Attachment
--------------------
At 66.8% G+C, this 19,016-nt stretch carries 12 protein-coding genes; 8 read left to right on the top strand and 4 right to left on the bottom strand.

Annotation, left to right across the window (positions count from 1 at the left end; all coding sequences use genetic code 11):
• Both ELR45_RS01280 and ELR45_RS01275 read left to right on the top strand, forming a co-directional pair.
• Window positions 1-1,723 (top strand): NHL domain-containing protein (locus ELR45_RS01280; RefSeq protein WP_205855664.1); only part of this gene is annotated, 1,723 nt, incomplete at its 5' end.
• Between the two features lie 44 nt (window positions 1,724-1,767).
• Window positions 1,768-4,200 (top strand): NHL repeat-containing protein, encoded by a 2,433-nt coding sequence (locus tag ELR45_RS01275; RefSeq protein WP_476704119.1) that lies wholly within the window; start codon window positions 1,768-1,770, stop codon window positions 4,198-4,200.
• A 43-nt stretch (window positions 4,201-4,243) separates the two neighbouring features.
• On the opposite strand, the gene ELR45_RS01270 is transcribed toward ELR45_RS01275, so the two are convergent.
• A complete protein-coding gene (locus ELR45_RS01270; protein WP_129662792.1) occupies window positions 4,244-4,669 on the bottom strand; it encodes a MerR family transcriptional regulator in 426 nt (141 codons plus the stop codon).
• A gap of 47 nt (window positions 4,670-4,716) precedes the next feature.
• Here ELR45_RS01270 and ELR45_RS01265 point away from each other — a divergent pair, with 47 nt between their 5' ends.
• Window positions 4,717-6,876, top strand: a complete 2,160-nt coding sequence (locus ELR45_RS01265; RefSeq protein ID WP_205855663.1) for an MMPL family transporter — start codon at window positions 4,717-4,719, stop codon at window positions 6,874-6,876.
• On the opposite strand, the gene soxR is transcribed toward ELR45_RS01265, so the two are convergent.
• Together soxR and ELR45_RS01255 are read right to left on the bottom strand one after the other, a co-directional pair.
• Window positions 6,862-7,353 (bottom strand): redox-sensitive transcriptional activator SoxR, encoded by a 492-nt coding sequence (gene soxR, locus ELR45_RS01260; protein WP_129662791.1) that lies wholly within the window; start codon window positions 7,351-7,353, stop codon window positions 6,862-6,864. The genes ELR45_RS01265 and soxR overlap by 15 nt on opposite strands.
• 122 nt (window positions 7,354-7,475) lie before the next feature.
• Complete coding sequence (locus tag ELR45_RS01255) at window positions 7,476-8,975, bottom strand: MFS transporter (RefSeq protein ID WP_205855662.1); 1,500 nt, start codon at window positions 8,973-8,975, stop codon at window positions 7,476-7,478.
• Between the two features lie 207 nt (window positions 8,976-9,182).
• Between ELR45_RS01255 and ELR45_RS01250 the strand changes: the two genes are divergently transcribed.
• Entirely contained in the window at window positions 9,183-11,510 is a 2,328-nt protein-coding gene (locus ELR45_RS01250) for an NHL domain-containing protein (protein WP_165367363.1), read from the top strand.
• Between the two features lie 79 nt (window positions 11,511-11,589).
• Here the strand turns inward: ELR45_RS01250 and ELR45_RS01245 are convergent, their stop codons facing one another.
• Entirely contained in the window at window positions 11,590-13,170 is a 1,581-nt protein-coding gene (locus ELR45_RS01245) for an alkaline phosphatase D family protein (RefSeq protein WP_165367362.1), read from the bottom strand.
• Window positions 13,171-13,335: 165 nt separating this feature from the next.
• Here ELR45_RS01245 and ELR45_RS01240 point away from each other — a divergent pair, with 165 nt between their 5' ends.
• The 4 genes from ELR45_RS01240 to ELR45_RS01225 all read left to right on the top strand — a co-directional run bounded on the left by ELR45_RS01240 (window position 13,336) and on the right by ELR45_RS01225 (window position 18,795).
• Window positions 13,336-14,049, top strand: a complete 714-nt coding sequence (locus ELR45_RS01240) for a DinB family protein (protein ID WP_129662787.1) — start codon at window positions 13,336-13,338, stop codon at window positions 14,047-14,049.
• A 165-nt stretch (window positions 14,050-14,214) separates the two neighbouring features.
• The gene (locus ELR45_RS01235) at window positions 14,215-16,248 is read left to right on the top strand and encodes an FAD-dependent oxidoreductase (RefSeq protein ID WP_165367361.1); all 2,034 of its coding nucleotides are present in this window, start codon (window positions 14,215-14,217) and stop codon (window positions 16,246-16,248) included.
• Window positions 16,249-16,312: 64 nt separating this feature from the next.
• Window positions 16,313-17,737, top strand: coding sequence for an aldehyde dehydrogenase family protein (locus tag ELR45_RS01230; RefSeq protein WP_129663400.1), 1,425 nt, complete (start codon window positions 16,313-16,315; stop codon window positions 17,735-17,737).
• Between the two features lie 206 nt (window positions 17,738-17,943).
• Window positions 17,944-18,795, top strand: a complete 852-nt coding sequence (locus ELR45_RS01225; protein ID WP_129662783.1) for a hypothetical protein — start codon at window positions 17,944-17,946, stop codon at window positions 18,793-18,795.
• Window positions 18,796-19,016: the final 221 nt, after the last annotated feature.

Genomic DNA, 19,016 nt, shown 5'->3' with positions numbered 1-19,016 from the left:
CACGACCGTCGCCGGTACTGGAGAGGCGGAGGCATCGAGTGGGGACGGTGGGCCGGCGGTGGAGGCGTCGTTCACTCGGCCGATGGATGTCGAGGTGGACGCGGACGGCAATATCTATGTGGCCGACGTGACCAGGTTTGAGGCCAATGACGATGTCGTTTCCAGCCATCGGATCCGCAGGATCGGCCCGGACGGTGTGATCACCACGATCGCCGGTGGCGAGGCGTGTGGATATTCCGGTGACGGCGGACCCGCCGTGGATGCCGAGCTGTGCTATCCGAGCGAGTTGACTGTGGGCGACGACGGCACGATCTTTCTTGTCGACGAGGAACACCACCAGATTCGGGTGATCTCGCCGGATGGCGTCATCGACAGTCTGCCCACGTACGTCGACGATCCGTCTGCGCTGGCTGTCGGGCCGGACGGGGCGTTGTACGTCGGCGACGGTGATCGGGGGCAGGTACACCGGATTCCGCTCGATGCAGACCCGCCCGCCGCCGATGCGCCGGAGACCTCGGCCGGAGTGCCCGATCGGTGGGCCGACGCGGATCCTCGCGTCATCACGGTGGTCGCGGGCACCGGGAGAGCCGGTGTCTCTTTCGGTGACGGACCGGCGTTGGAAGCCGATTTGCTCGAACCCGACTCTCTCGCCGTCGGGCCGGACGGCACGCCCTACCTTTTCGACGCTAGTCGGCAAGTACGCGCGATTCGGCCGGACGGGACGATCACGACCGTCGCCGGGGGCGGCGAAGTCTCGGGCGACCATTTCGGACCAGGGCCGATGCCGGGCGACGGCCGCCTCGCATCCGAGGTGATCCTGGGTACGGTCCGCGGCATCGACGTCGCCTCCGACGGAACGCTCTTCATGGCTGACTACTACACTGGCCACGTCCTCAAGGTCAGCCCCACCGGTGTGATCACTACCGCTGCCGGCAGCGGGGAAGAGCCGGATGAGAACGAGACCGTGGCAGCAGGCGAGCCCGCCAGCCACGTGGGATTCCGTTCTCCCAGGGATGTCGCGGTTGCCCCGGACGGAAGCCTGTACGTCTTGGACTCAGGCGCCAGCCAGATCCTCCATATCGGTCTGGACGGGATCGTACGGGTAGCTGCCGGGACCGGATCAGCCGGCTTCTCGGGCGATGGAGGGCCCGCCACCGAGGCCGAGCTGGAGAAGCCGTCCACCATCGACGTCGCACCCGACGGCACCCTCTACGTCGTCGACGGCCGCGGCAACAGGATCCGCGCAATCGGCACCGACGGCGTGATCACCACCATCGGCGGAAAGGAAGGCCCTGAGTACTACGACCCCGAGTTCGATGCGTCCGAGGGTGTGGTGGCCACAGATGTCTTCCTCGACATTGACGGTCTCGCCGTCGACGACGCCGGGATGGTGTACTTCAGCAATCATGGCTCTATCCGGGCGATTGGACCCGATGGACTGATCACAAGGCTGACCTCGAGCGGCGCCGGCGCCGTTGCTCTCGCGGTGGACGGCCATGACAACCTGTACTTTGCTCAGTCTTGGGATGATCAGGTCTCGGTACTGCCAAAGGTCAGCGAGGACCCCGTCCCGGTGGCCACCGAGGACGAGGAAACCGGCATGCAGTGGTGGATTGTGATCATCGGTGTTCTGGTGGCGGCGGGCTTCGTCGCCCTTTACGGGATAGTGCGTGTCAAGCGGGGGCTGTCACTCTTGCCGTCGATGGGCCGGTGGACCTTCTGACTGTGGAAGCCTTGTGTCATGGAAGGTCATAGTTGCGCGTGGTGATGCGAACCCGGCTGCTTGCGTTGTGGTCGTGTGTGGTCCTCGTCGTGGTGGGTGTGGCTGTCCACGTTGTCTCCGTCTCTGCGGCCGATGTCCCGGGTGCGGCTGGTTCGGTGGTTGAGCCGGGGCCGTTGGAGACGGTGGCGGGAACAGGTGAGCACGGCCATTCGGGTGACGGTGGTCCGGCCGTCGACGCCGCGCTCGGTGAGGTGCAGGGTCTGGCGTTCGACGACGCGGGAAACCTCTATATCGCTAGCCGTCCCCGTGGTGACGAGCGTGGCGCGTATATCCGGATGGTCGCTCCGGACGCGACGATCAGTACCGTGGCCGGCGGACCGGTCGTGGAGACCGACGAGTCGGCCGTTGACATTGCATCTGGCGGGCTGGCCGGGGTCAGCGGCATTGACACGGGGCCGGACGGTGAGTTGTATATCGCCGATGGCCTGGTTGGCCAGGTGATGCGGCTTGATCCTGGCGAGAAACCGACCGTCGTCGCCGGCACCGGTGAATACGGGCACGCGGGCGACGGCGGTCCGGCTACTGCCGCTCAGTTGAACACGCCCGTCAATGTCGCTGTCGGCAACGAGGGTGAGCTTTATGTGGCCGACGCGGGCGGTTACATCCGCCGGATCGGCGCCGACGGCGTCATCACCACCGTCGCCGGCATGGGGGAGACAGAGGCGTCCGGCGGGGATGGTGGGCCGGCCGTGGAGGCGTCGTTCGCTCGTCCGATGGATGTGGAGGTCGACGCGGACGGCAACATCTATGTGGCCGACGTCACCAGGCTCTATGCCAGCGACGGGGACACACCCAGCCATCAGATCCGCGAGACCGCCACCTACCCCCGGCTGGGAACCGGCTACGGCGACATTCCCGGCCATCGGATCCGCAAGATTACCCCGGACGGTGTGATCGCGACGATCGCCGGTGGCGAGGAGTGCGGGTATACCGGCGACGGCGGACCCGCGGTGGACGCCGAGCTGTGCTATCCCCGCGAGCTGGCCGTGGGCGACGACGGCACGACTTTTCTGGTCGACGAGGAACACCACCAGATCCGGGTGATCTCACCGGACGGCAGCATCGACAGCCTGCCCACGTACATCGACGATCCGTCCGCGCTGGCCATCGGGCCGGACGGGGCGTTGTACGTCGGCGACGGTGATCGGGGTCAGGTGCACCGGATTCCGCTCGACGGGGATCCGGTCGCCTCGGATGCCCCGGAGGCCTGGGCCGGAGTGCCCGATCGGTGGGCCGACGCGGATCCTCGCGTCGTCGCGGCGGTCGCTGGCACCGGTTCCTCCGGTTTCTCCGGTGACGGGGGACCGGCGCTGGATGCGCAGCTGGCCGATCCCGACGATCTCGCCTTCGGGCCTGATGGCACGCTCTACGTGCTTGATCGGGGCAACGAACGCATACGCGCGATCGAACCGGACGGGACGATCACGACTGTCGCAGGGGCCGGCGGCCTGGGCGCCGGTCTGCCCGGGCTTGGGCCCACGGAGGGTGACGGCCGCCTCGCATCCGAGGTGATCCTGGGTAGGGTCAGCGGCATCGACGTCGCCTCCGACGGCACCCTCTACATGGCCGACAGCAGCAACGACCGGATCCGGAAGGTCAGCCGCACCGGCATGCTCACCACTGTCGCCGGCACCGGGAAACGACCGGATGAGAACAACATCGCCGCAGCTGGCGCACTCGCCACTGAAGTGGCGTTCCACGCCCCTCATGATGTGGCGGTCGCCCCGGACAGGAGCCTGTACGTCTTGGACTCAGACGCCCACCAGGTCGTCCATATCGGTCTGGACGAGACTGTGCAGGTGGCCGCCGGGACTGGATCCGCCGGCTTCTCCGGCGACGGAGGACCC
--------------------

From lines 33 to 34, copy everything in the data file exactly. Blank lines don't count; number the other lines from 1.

• Window positions 17,944-18,795, top strand: a complete 852-nt coding sequence (locus ELR45_RS01225; protein ID WP_129662783.1) for a hypothetical protein — start codon at window positions 17,944-17,946, stop codon at window positions 18,793-18,795.
• Window positions 18,796-19,016: the final 221 nt, after the last annotated feature.